TransCanada's president for energy and oil pipelines, Alex Pourbaix, fired back at critics of the project for "failing to make a distinction between the price of crude and price of gasoline" in suggesting that Keystone XL could result in higher pump prices for Midwesterners.
Yet after Pourbaix avowed that increased supply of Canadian crude via the pipeline would ultimately put "downward pressure on refined product prices throughout U.S. markets," Rush pressed him to state plainly that Keystone XL would not result in higher gas costs in the Midwest.
The TransCanada executive replied that "I wish I could," adding that the price of gas depends "on future expectation of supply and demand" as well as other more complicated factors.
Bill becoming official
The hearing was called to examine a discussion draft of legislation set for formal introduction this week by Energy and Commerce member Lee Terry (R-Neb.). The bill would direct the Energy secretary to lead interagency discussions on the pipeline with a goal of making a final decision on it by Nov. 1 or within 30 days after the completion of a final environmental impact statement.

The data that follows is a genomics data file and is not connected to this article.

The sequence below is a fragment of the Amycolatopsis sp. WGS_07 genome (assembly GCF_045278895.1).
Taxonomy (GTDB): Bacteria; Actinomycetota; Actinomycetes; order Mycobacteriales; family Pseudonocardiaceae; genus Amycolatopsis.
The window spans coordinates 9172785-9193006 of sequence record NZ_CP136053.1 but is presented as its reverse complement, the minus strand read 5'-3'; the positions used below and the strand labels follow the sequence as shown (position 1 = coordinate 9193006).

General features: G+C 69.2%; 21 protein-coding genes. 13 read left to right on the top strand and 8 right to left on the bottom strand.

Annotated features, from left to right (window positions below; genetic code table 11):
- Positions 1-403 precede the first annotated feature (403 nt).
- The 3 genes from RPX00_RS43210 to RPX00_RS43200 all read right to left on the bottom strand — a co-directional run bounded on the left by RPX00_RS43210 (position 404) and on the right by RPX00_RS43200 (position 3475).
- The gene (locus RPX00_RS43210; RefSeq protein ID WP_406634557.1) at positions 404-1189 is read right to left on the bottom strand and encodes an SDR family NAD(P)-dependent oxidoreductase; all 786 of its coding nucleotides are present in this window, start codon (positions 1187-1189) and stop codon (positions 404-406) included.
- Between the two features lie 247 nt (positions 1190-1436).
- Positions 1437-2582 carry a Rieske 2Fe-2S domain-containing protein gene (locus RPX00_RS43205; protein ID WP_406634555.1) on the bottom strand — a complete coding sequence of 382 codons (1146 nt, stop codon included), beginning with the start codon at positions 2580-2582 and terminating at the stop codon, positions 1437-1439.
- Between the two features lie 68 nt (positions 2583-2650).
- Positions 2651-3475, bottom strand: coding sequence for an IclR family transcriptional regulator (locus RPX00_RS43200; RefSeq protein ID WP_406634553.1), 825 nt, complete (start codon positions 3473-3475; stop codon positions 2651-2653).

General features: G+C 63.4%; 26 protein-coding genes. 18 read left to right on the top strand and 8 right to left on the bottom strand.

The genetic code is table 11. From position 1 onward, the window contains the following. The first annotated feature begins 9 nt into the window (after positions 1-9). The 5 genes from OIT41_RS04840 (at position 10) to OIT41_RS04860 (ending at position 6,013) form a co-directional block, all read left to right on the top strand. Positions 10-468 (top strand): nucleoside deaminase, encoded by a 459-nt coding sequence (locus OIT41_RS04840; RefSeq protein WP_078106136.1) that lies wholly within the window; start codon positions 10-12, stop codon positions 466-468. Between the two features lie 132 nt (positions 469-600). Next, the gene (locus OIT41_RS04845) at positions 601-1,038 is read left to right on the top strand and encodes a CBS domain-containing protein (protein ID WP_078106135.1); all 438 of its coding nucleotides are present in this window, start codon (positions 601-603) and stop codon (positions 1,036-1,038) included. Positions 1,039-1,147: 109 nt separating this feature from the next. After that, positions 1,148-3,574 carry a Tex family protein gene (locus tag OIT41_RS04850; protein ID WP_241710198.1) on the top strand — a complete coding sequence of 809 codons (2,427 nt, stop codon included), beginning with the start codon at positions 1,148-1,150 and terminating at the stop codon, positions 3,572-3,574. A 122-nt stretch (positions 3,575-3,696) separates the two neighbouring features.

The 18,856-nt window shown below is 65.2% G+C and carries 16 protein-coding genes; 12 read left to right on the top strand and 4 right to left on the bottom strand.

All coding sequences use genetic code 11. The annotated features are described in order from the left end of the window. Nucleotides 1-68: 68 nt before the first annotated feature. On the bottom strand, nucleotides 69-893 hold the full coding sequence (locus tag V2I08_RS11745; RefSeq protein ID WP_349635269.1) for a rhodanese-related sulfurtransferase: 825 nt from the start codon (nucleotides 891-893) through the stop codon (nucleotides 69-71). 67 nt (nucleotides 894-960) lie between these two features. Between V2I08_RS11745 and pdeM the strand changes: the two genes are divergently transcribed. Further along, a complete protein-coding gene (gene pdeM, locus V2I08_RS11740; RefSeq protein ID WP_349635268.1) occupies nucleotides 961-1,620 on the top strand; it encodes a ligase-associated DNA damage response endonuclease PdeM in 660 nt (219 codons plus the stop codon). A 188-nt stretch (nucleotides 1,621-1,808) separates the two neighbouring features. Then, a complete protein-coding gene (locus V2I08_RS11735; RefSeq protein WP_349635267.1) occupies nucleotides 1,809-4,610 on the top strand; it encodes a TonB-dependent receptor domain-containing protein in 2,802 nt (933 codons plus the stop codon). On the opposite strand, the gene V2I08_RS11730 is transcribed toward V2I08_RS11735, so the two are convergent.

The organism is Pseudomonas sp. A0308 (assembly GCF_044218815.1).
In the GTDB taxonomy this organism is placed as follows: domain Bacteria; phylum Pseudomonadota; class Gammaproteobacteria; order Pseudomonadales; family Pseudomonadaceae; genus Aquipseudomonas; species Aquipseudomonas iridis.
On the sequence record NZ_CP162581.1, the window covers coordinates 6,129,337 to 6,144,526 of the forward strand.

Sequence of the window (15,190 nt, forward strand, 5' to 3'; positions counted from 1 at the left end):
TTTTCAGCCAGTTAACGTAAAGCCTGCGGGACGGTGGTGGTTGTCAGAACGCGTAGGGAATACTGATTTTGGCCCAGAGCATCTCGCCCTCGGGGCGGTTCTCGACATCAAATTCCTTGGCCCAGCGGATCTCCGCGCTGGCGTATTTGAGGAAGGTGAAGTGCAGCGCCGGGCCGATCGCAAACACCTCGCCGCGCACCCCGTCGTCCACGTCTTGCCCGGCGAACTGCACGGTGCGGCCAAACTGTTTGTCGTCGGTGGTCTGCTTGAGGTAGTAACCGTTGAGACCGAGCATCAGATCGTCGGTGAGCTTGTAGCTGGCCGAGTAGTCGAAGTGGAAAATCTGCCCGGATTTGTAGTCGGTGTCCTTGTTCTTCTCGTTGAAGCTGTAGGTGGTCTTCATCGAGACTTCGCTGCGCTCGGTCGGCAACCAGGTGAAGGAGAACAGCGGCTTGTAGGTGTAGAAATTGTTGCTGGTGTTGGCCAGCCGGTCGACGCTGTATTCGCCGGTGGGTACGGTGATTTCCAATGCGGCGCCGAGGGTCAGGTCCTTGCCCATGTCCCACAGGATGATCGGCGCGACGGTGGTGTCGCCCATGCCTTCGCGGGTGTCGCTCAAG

"We think all of the appropriate information has already been provided to the appropriate parties, and it's time that we had a decision," Terry said yesterday, adding that a ruling on Keystone XL could be issued via executive order.
Some Democrats do not share Waxman and Rush's negative take on the six-state pipeline, which is poised to nearly double U.S. imports of oil-sands crude if slated operations begin in 2013. Rep. Gene Green (D-Texas) hailed the project during yesterday's hearing, and Senate Energy and Natural Resources Chairman Jeff Bingaman (D-N.M.) said yesterday that "I don't have a strong view on it."
"I think the State Department must be considering it, and I'm waiting to see what they decide," Bingaman added.
In fact, State currently expects to make a final decision on the pipeline's permit in the last quarter of this year, a time frame that could yet slip and is partly behind Republicans' push for legislation to speed the process.
Waxman questioned the need for legislation to achieve that expedited decision, even pressing Pourbaix to state that his company "had no involvement" in crafting the Energy and Commerce bill.